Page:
In a previous article I described how to significantly increase your online privacy with the Tor service. RetroShare is another option for Internet users who are concerned with staying anonymous online. RetroShare is an application that lets you create private, secure network connections (based on 2048-bit RSA-encrypted SSL) with trusted individuals of your choice (a peer-to-peer network known as “Friend-2-Friend”, or F2F). Unlike some other P2P file sharing services like BitTorrent and Limewire/Frostwire which do not let you selectively share your files with certain users, RetroShare’s F2F functionality allows you to transfer files only with those users to whom you have given your explicit approval.

Once your computer establishes the decentralized F2F connection with your contacts, you can share files, send messages and chat, talk over VoIP, post and read messages in forums, etc. RetroShare not only fully encrypts all communications, it also provides reliable identification and authentication of your trusted contacts so you can be relatively sure that the other users participating in the F2F network are who they claim to be. RetroShare has the potential to be a completely independent social media venue where users’ private data and files are safe from advertisers, marketers, and other entities (i.e., Facebook, Google) looking to harvest personal information for profit, as well as entities engaging in surveillance and censorship. How safe is your online activity using RetroShare? As stated before, it uses SSL tunnels based on RSA 2048-bit encryption. To get an idea of how hard it would be to crack, this YouTube video should explain it.

Using RetroShare

Luckily, RetroShare is available for many different operating systems (Windows, Mac OSX, Linux, etc.). It is built on top of some very reputable and robust software libraries: GNU Privacy Guard/GPGME and OpenSSL.

After you download, install, and launch RetroShare you will first be prompted to create your RetroShare identity.

RetroShare create new identity

Then you will see the main graphical user interface (GUI) as shown below.

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Written by Doug Vitale

July 29, 2013 at 2:49 PM

Important tech organizations IT pros should be familiar with

The technical standards that govern how the Internet and modern computer networks operate are debated and approved by a number of organizations. These organizations exist to ensure the proper functionality and long term feasibility of network transmission methods. IT professionals should be familiar with these organizations, how they operate, and what their specific roles and responsibilities are. After all, it is clearly within our professional purviews to intimately know the standards which dictate how the Internet’s core technologies work. For example, detailed knowledge of IPv4 (and very soon, IPv6) is a must for today’s system and network administrators. But who determines how the IP protocol operates? Who sets the standards regarding networking technologies? Read on to find out.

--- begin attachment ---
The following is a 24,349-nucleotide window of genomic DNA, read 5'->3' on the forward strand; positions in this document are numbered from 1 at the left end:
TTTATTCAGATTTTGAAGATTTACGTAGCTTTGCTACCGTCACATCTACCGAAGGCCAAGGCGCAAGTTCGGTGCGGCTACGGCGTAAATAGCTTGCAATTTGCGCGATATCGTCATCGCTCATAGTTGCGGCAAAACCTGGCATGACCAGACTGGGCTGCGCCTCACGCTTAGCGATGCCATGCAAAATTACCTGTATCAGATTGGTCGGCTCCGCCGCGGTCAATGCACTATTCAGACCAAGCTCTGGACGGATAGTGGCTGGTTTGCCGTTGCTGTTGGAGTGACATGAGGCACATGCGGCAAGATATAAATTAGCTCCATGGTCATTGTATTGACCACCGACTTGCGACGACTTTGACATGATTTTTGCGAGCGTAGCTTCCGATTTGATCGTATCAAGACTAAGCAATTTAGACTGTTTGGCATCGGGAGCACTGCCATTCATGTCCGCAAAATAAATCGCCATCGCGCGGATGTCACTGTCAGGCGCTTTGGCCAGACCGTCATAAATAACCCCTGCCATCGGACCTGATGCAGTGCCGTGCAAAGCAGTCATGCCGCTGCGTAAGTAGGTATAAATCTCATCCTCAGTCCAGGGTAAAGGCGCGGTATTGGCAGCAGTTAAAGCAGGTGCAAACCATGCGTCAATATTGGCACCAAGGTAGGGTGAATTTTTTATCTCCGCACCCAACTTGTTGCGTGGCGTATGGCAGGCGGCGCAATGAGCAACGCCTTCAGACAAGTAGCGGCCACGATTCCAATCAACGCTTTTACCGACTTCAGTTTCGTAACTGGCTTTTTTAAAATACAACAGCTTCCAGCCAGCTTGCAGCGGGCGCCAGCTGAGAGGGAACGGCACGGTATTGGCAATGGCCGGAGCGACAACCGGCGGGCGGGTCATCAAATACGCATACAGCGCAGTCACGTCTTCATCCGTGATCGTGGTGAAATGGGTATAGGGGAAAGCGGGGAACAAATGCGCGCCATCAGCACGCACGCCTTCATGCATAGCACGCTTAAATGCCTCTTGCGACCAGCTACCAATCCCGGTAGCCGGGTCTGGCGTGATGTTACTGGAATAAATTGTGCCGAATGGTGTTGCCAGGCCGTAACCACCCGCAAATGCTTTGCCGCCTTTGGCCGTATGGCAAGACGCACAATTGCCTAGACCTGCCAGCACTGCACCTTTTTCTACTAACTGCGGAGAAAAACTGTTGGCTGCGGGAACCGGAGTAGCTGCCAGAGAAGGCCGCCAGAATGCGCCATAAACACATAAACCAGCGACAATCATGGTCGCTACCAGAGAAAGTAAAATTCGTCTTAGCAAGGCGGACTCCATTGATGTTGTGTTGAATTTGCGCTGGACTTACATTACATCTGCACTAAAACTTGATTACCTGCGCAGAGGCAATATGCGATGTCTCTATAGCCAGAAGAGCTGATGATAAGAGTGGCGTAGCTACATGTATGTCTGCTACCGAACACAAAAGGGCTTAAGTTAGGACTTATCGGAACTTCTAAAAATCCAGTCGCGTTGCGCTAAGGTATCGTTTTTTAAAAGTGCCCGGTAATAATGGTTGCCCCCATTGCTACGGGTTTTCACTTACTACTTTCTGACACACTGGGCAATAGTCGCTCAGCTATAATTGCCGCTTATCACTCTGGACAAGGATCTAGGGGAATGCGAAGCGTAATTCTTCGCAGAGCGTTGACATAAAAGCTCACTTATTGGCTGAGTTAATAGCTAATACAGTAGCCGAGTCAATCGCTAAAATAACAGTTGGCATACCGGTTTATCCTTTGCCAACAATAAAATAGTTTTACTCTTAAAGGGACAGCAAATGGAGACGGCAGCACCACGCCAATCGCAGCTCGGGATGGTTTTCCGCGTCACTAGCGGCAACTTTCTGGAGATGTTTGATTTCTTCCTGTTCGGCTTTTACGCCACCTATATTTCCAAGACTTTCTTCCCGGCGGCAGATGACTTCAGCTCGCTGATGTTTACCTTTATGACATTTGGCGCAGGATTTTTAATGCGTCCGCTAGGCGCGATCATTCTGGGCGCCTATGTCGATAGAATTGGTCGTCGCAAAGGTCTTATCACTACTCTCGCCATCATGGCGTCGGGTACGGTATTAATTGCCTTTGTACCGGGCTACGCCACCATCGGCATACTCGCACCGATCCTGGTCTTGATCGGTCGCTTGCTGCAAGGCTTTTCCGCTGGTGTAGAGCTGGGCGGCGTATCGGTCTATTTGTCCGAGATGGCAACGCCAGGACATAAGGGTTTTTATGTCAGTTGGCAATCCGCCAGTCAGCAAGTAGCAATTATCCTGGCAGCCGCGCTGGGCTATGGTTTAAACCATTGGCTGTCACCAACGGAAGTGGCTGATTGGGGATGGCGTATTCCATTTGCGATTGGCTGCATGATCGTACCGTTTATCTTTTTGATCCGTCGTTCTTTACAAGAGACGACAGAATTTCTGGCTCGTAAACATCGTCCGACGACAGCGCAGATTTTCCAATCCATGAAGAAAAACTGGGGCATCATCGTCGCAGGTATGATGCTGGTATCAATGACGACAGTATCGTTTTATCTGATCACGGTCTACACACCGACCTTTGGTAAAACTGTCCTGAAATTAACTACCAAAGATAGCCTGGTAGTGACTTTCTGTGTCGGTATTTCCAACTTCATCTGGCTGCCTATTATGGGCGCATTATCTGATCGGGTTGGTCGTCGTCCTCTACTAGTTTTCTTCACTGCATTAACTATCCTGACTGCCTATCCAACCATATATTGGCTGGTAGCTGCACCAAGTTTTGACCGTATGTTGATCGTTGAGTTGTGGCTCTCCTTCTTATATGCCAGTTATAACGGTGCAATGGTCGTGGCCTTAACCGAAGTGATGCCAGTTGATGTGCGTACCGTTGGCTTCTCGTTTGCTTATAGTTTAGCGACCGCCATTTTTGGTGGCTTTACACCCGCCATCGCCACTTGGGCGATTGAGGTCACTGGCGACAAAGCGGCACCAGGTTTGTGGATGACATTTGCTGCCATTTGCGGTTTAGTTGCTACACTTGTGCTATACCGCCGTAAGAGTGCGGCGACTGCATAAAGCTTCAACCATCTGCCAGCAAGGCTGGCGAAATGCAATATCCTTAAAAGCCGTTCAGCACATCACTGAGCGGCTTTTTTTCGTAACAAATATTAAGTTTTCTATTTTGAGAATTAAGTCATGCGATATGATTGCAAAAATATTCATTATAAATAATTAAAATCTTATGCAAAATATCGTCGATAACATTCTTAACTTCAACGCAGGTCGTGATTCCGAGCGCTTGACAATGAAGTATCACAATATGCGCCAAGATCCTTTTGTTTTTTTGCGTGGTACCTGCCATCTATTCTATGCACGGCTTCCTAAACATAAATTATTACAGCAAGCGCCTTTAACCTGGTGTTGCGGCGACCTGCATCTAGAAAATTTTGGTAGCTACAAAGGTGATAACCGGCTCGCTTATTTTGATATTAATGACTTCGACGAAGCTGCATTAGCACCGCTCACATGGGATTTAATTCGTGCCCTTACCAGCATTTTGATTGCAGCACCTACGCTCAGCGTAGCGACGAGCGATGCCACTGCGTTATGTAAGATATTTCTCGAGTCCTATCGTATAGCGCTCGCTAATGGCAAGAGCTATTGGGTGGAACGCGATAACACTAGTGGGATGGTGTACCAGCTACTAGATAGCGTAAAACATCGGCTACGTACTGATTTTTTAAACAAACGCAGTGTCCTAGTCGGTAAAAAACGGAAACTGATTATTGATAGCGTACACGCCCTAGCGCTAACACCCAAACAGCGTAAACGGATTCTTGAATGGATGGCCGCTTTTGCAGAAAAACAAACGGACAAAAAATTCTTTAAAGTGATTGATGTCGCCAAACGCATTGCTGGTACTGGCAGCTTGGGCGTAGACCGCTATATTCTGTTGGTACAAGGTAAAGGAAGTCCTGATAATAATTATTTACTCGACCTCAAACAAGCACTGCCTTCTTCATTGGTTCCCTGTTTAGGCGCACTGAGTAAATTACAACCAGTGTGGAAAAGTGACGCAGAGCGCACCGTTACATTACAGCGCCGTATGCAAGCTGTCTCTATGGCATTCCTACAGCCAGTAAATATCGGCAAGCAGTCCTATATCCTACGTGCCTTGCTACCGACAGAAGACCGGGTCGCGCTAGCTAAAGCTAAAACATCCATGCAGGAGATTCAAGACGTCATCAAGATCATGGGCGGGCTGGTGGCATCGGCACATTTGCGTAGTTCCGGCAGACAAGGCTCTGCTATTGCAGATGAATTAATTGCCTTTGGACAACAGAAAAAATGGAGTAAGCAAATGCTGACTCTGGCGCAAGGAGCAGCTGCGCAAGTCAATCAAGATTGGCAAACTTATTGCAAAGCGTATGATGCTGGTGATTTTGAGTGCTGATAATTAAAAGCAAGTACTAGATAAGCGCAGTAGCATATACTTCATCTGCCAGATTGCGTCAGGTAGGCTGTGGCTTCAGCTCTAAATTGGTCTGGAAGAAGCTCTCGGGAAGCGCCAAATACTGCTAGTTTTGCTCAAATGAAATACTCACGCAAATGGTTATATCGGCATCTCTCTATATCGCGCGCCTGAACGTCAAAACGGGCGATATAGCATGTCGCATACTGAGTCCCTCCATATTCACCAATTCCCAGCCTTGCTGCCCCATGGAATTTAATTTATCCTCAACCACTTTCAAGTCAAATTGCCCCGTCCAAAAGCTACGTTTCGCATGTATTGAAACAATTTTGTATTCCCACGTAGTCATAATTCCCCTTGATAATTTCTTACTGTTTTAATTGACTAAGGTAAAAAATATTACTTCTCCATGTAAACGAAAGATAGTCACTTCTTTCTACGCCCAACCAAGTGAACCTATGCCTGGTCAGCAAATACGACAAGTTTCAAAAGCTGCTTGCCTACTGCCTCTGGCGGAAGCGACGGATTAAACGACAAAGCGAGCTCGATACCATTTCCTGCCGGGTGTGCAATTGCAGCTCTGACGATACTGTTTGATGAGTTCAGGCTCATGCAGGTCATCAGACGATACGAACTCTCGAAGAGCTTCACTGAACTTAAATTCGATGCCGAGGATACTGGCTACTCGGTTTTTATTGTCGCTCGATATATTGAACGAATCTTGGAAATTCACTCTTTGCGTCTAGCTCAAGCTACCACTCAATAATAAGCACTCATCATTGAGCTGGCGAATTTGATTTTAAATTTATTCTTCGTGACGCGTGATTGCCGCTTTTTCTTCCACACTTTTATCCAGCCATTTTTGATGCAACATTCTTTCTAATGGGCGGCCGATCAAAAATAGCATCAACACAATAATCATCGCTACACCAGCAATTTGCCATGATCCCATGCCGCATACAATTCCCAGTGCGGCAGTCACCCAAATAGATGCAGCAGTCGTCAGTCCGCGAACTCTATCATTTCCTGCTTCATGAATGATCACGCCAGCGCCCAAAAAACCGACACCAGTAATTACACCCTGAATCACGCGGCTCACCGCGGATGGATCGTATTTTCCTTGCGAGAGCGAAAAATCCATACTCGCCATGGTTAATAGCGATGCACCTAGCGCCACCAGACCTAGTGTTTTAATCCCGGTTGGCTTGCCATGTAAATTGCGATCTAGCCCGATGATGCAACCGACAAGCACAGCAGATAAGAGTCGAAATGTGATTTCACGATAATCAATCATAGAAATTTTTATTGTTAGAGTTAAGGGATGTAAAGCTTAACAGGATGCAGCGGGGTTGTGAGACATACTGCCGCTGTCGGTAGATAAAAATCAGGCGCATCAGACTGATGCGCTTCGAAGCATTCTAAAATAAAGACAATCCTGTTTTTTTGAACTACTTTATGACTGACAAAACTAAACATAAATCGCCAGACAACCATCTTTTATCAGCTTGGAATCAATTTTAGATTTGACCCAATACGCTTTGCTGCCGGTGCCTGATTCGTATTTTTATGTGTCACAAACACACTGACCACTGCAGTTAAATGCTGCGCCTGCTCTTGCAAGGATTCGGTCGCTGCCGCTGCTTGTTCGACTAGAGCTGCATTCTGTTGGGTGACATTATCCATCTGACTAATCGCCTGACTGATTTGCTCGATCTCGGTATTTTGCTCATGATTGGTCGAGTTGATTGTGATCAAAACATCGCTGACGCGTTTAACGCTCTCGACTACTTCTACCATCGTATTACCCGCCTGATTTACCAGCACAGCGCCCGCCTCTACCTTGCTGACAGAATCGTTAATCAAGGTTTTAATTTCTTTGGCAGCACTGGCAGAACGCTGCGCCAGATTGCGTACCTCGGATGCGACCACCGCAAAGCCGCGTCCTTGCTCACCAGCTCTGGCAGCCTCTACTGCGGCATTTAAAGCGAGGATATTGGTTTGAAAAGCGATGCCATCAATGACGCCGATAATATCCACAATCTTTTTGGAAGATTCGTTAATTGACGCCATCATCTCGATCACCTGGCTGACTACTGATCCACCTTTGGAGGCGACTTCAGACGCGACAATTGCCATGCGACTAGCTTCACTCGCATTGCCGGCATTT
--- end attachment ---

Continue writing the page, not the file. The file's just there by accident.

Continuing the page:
ICANN logo IETF logo
IEEE logo IANA logo

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Written by Doug Vitale

June 3, 2013 at 2:26 PM

Posted in Commentary

Tagged with , , , , , ,

IPv6: how and why it enables Internet evolution

Internet Protocol version 6 (IPv6) is the next generation networking protocol that is slated to replace Internet Protocol version 4 (IPv4) as the dominant protocol powering modern computer networks and the global Internet.

The problem with IPv4 is that it was developed and initially rolled out in the 1970s and 80s, long before anyone had any idea of what the Internet would become (IPv4 is defined in RFC 791, published in 1981). Simply put, the ability for IPv4 to support modern Internet traffic is decreasing steadily. The Internet Engineering Task Force (IETF) recognized the potential for a crisis and commenced work on IPv4′s replacement in the mid-1990s.

The rest of this article will assume that you know why the Internet needs to evolve from IPv4 to IPv6. If you do not understand this, please stop reading and view this Youtube video of Vinton Cerf explaining the rationale behind the protocol migration (Cerf is considered one of the “fathers of the Internet”).

The death of IPv4 as a relevant networking protocol was delayed considerably by the deployment of two addressing-related solutions: Network Address Translation (NAT) and Classless InterDomain Routing (CIDR). However, given the current and projected growth in human population and the ever expanding quantity of devices connecting to the Internet, IPv6 is required to accommodate and sustain the necessary expansion of Internet availability and services. For example, two well-known technology growth sectors, mobile devices (e.g., smartphones) and cloud-based computing, require public IPv4 connectivity to function and therefore, they are contributing to the exhaustion of the public IPv4 address space (even with NAT relieving some pressure).